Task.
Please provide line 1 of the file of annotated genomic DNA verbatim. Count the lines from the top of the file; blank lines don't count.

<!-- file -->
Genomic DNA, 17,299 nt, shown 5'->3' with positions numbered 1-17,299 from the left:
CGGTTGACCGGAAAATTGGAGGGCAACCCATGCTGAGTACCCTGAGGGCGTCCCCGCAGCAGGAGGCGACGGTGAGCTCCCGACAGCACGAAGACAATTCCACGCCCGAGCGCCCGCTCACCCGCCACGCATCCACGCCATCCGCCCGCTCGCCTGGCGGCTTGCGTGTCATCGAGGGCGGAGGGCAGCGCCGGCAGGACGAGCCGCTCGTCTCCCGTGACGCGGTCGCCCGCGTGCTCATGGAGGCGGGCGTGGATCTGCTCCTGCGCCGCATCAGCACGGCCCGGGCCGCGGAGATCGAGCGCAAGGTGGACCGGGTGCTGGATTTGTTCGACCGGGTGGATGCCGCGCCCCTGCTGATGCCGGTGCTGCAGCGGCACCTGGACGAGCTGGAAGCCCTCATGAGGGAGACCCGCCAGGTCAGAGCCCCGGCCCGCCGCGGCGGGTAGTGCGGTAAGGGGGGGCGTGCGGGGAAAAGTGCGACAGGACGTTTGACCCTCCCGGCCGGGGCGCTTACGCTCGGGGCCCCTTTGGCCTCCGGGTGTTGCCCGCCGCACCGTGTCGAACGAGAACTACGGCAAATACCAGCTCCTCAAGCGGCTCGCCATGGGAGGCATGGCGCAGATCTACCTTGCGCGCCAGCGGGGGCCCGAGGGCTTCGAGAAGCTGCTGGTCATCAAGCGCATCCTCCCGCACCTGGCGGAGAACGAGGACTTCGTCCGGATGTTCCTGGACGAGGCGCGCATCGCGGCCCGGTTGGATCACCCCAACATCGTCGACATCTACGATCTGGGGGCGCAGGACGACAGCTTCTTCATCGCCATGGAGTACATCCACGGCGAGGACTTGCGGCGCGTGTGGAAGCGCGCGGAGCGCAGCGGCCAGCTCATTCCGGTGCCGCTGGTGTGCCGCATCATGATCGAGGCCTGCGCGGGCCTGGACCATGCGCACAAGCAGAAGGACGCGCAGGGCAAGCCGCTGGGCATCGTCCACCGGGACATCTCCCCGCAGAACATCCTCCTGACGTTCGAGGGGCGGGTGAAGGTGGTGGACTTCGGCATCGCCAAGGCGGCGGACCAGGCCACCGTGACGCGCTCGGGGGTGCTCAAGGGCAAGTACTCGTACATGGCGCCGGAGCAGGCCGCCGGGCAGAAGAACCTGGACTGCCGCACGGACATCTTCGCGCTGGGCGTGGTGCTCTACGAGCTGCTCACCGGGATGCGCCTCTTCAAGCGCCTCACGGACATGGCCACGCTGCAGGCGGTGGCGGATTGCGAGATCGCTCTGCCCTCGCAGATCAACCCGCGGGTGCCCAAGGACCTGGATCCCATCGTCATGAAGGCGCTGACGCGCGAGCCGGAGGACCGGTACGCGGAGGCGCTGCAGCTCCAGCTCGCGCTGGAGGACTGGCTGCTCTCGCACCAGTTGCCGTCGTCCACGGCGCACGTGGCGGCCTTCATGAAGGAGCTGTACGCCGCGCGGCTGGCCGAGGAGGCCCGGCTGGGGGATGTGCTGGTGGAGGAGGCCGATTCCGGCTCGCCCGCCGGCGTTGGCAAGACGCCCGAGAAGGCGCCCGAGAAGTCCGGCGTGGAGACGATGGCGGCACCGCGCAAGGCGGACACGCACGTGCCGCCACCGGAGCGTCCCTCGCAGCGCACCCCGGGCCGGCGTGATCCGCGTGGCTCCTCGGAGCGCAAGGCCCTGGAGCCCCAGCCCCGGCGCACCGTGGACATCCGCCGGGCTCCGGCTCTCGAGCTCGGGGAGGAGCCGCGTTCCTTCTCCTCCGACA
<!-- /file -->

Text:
Genomic DNA, 17,299 nt, shown 5'->3' with positions numbered 1-17,299 from the left: